A DFT-Assisted Topological Analysis of Four Polymorphic, S-Shaped Aβ42 Fibril Structures.

Chembiochem 2019 07 21;20(13):1722-1724. Epub 2019 May 21.

Department of Chemistry and Biochemistry, University of California Santa Cruz, Physical Science Building 356, 1156 High Street, Santa Cruz, CA, 95064, USA.

Amyloid β 42 (Aβ42) is an inherently disordered peptide, whose toxic actions are believed to play important roles in the etiology of Alzheimer's disease. Four fibril structures of the peptide that display broadly similar characteristics were recently published, but a systematic comparison of these structures is lacking. In this paper, a topological framework was created to enable such understanding and produced new insights into subtle structural elements that underlie the overall structural diversity. A DFT-based analysis illuminated some of the energetic differences that arise as a consequence.
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http://dx.doi.org/10.1002/cbic.201900036DOI Listing
http://www.ncbi.nlm.nih.gov/pmc/articles/PMC6713286PMC
July 2019

Chirality Dependence of Amyloid β Cellular Uptake and a New Mechanistic Perspective.

Chembiochem 2019 04 27;20(8):1023-1026. Epub 2019 Feb 27.

Department of Chemistry and Biochemistry, University of California, Santa Cruz, 1156 High Street, Santa Cruz, CA, 95064, USA.

Amyloid β is an inherently disordered peptide that can form diverse neurotoxic aggregates, and its 42-amino-acid isoform is believed to be the agent responsible for Alzheimer's disease (AD). Cellular uptake of the peptide is a pivotal step for it to be able to exert many of its toxic actions. The cellular uptake process is complex, and numerous competing internalization pathways have been proposed. To date, it remains unclear which of the uptake mechanisms are particularly important for the overall process, and improvement of this understanding is needed, so that better molecular AD therapeutics can be designed. Chirality can be used as a unique tool to study this process, because some of the proposed mechanisms are expected to proceed in stereoselective fashion, whereas others are not. To shed light on this important issue, we synthesized fluorescently labeled enantiomers of amyloid β and quantified their cellular uptake, finding that uptake occurs in stereoselective fashion, with a typical preference for the l stereoisomer of ≈5:1. This suggests that the process is predominantly receptor-mediated, with likely minor contributions of non-stereoselective mechanisms.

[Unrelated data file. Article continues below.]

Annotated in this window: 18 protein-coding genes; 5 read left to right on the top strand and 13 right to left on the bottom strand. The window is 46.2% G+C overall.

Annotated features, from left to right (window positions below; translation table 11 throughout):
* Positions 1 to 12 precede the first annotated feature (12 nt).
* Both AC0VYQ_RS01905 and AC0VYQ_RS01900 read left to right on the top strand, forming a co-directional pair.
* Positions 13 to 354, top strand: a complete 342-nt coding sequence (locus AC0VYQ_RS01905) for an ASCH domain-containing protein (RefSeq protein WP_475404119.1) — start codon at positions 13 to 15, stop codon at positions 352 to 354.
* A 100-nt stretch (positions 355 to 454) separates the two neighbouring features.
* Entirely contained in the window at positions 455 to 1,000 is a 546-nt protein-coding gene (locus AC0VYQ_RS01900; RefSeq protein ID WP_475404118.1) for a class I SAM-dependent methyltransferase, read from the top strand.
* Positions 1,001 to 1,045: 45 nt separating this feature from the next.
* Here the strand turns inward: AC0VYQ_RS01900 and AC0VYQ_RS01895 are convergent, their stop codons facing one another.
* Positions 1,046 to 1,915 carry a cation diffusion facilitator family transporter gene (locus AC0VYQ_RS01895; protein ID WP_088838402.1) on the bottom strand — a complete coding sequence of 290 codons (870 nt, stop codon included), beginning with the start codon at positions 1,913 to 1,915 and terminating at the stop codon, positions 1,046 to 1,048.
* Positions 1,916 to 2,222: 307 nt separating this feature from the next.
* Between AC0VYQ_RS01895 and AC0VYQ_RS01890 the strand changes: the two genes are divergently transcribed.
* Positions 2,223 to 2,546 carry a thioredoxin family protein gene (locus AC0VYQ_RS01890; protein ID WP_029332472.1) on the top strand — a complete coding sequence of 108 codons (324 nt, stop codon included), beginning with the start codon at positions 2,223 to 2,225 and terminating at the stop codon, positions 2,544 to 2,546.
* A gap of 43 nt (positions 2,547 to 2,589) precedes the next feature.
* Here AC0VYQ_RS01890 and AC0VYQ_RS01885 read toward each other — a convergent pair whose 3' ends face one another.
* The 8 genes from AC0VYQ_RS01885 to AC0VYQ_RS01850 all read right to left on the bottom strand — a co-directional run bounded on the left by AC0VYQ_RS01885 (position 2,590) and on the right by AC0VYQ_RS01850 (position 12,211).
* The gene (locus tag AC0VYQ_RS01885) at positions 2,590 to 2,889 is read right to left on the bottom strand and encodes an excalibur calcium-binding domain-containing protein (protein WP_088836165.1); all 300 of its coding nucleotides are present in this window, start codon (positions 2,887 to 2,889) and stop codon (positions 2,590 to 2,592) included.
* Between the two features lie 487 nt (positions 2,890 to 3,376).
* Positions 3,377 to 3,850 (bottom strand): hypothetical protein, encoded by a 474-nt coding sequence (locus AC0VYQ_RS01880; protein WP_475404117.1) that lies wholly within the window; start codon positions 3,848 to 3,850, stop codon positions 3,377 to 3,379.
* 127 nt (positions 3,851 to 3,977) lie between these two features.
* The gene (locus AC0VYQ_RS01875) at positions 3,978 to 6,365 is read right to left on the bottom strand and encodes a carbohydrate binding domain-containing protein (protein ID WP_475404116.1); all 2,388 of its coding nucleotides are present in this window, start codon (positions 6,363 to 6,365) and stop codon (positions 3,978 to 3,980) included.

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http://dx.doi.org/10.1002/cbic.201800708DOI Listing
http://www.ncbi.nlm.nih.gov/pmc/articles/PMC6517241PMC
April 2019

Using chirality to probe the conformational dynamics and assembly of intrinsically disordered amyloid proteins.

Sci Rep 2017 10 2;7(1):12433. Epub 2017 Oct 2.

Department of Neurology, David Geffen School of Medicine, University of California Los Angeles, Los Angeles, CA, 90095, USA.

Intrinsically disordered protein (IDP) conformers occupy large regions of conformational space and display relatively flat energy surfaces. Amyloid-forming IDPs, unlike natively folded proteins, have folding trajectories that frequently involve movements up shallow energy gradients prior to the "downhill" folding leading to fibril formation. We suggest that structural perturbations caused by chiral inversions of amino acid side-chains may be especially valuable in elucidating these pathways of IDP folding. Chiral inversions are subtle in that they do not change side-chain size, flexibility, hydropathy, charge, or polarizability. They allow focus to be placed solely on the question of how changes in amino acid side-chain orientation, and the resultant alterations in peptide backbone structure, affect a peptide's conformational landscape (Ramachandran space). If specific inversions affect folding and assembly, then the sites involved likely are important in mediating these processes. We suggest here a "focused chiral mutant library" approach for the unbiased study of amyloid-forming IDPs.